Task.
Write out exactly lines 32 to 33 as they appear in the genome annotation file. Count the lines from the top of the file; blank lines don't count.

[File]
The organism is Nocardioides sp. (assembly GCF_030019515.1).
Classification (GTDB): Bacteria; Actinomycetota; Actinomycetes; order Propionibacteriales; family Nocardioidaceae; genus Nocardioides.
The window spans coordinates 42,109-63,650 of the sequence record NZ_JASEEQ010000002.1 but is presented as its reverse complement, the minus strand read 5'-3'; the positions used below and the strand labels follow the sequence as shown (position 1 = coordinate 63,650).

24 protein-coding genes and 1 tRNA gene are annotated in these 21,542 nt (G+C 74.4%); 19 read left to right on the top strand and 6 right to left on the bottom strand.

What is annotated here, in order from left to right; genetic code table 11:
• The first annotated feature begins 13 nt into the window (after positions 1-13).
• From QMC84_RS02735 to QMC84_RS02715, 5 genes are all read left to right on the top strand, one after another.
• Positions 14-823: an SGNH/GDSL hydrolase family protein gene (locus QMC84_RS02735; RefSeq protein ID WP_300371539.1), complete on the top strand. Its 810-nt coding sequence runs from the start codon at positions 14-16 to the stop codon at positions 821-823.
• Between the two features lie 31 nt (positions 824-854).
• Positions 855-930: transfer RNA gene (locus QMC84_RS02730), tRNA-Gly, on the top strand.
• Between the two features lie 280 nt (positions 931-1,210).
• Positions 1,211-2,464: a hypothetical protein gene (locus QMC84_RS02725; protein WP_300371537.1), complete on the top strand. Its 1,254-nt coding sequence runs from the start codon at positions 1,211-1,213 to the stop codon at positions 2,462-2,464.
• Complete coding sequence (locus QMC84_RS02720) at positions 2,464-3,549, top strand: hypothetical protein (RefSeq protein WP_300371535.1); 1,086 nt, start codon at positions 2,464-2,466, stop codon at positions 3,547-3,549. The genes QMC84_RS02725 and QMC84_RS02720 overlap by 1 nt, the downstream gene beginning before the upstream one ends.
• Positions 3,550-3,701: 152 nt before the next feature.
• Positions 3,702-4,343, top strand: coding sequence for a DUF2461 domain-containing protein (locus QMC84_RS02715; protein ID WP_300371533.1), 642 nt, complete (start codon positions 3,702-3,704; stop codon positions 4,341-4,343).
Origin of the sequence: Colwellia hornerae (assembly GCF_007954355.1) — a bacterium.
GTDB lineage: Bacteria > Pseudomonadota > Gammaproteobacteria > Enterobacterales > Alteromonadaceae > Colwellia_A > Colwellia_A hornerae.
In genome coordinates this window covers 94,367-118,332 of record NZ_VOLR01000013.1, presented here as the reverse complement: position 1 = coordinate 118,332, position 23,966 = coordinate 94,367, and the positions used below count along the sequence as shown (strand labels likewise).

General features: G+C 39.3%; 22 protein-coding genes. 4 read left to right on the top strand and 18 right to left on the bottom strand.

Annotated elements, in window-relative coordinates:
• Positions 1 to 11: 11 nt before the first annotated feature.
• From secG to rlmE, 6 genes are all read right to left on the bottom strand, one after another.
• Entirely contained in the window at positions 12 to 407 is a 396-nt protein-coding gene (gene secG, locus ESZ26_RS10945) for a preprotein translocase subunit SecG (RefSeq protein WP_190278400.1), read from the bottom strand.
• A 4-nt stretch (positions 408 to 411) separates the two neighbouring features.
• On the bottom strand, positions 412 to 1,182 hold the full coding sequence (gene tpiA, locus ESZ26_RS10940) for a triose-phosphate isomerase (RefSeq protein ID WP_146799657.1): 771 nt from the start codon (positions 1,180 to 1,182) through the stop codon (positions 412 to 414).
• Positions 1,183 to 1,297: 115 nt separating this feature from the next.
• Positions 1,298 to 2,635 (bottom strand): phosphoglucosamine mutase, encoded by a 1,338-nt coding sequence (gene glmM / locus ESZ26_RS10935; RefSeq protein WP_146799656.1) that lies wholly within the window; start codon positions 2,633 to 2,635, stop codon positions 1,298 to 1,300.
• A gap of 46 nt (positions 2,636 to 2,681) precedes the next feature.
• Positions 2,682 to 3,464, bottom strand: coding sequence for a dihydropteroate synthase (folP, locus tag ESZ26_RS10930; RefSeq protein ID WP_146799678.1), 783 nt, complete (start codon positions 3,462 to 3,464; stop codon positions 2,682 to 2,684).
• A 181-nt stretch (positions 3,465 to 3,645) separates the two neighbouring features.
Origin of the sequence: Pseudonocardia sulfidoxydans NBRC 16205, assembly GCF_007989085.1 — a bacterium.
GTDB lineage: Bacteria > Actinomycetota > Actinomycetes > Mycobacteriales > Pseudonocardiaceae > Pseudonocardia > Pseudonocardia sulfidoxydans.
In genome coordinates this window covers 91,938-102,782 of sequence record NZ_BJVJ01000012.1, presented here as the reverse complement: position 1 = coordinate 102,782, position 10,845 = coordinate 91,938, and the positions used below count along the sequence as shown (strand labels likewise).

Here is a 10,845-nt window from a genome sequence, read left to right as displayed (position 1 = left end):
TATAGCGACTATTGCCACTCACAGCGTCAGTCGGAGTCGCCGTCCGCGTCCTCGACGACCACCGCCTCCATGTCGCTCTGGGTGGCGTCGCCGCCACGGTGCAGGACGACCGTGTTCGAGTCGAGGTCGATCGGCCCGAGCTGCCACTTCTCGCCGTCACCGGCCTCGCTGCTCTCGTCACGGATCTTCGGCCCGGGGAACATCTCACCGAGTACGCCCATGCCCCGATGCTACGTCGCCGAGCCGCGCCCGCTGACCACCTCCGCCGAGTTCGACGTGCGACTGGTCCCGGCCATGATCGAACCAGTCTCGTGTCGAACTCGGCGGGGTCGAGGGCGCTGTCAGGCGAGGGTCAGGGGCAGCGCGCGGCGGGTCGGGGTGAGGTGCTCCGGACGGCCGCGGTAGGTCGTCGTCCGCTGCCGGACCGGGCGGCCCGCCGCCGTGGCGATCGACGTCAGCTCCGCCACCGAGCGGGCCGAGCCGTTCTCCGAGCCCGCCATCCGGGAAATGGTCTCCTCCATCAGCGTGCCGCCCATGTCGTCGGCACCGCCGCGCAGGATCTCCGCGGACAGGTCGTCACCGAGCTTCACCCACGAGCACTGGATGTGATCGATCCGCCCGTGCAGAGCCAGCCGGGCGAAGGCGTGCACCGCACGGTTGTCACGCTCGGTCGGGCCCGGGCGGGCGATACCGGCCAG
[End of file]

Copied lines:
GTDB lineage: Bacteria > Actinomycetota > Actinomycetes > Mycobacteriales > Pseudonocardiaceae > Pseudonocardia > Pseudonocardia sulfidoxydans.
In genome coordinates this window covers 91,938-102,782 of sequence record NZ_BJVJ01000012.1, presented here as the reverse complement: position 1 = coordinate 102,782, position 10,845 = coordinate 91,938, and the positions used below count along the sequence as shown (strand labels likewise).